Defensive Depth. So far, the 2010 defensive unit looks to be solid at just about every position two deep. Now, I’m not saying that the second team could play well for extended periods against an opponent’s first team week in and week out, but I am saying that the depth on defense causes me no worries. There seem to be answers to our questions about the secondary, and although the Vikings will have to cut several defensive linemen, I think all of them will land on an NFL roster.
Brett Favre, QB. His only series was inauspicious, much like his pre-season debut against Kansas City last year. It doesn’t matter. There were a lot of stories about Favre not respecting Childress, his commitment to playing, blah blah blah. Those questions were answered—emphatically—during an interview broadcast at halftime, where it was revealed the Vikings had a team meeting where that issue was addressed and put to bed. As to whether or not Favre needed to be in training camp practicing, I asked NBA great Allen Iverson how he felt about practice. He said:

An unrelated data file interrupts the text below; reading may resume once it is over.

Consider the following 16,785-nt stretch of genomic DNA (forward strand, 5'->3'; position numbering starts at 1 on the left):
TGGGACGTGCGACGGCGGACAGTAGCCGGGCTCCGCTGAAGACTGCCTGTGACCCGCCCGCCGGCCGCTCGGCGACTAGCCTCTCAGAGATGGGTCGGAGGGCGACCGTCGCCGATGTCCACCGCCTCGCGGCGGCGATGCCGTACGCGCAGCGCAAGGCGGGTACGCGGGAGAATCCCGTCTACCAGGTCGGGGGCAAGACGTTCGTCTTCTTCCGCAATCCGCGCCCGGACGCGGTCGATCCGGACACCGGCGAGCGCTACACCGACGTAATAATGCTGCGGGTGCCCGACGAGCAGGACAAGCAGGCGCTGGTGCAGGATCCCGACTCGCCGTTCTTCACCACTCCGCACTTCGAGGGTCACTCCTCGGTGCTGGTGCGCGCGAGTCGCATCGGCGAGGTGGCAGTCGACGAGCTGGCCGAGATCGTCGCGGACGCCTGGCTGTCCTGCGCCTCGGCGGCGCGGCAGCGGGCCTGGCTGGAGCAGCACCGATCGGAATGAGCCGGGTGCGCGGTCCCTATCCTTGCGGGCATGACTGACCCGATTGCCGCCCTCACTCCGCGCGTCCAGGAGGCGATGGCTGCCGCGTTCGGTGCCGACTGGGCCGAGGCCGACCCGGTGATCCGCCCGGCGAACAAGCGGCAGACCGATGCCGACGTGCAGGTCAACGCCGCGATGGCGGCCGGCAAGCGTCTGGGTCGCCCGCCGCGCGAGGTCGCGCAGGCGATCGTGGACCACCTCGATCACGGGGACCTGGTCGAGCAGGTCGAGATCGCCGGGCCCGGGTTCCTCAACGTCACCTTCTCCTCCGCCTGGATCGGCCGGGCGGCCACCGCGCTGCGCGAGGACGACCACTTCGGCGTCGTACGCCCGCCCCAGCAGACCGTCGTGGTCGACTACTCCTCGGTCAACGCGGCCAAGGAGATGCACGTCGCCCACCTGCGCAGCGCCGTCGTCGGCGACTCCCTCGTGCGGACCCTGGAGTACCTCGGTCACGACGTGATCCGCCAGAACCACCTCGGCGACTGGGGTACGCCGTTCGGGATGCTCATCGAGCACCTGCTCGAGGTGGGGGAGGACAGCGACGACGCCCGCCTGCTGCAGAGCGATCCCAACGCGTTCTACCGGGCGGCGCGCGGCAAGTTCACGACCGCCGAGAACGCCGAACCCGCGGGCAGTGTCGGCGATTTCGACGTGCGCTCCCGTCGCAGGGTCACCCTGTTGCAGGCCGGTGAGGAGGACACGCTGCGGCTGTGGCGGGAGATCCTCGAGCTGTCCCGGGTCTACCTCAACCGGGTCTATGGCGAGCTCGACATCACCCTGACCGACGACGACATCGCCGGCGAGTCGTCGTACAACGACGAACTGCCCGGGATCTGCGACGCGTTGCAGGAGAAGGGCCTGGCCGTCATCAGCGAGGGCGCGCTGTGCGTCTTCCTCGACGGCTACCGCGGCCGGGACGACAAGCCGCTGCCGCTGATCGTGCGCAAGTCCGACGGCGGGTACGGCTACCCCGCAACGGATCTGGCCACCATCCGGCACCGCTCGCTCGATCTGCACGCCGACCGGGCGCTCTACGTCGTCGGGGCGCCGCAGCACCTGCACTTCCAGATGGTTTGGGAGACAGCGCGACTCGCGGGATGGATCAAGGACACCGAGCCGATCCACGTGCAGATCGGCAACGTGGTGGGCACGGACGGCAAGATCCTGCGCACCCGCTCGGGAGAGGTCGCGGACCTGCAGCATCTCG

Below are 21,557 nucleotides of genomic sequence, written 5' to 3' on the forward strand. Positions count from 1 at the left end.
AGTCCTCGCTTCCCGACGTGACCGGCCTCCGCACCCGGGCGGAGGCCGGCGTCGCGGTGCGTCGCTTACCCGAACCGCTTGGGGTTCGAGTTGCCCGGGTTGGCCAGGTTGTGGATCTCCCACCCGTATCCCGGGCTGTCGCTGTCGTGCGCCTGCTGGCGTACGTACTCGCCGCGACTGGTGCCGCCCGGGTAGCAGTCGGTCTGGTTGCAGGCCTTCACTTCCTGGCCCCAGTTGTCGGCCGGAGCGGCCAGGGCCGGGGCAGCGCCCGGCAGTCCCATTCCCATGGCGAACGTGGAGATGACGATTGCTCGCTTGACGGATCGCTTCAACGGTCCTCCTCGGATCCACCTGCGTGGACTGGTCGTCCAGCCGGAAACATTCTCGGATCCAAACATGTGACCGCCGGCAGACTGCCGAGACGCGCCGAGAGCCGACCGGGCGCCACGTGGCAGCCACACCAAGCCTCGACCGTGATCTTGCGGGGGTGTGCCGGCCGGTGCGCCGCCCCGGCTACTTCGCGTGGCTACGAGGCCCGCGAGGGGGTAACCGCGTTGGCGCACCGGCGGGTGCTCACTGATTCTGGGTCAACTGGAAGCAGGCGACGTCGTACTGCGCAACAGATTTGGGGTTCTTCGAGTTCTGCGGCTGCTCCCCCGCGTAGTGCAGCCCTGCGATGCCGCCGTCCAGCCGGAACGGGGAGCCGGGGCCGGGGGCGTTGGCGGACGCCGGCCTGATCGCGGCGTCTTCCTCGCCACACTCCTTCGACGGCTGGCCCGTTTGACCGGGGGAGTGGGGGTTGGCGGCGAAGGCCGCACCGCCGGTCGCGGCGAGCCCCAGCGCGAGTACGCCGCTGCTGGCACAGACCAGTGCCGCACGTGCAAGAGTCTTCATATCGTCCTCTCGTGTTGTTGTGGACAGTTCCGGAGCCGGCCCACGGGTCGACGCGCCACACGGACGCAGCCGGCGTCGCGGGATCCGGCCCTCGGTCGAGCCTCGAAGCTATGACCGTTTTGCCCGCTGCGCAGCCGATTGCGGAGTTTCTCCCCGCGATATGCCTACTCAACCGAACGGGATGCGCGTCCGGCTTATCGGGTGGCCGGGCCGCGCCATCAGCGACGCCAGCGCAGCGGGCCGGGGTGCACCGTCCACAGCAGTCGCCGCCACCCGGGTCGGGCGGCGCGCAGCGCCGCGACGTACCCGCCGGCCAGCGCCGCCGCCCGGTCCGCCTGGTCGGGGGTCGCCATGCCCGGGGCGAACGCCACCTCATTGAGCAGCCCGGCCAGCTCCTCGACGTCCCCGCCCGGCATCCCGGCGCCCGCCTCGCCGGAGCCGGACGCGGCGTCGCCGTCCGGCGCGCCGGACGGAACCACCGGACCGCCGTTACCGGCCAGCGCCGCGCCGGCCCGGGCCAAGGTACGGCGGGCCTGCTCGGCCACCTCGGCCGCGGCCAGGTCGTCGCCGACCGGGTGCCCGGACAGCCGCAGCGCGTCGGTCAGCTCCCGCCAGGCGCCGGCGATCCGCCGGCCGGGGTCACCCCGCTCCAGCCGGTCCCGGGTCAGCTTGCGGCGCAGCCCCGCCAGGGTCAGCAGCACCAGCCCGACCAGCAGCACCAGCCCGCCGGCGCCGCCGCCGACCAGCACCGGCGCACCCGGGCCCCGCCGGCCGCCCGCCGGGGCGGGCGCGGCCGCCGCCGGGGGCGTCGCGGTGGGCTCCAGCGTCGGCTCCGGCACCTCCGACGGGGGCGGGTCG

Still one of my all time favorite clips.
Chris Cook, CB. His play continues to impress me, and even though it’s pre-season, he looks and feels like a guy that can be good in this league for a long time. He is tall enough to match up against guys like Calvin Johnson, broke up a couple of passes, and scooped up a fumble and returned it for a touchdown, although it was called back on replay. The early returns on him are good, and it looks like he might be pushing for a starting job. I mean, when your primary competition to replace an injured Cedric Griffin (Lito Sheppard) gets burned by Ted Ginn and the third string QB, you look better in the eyes of the coaches.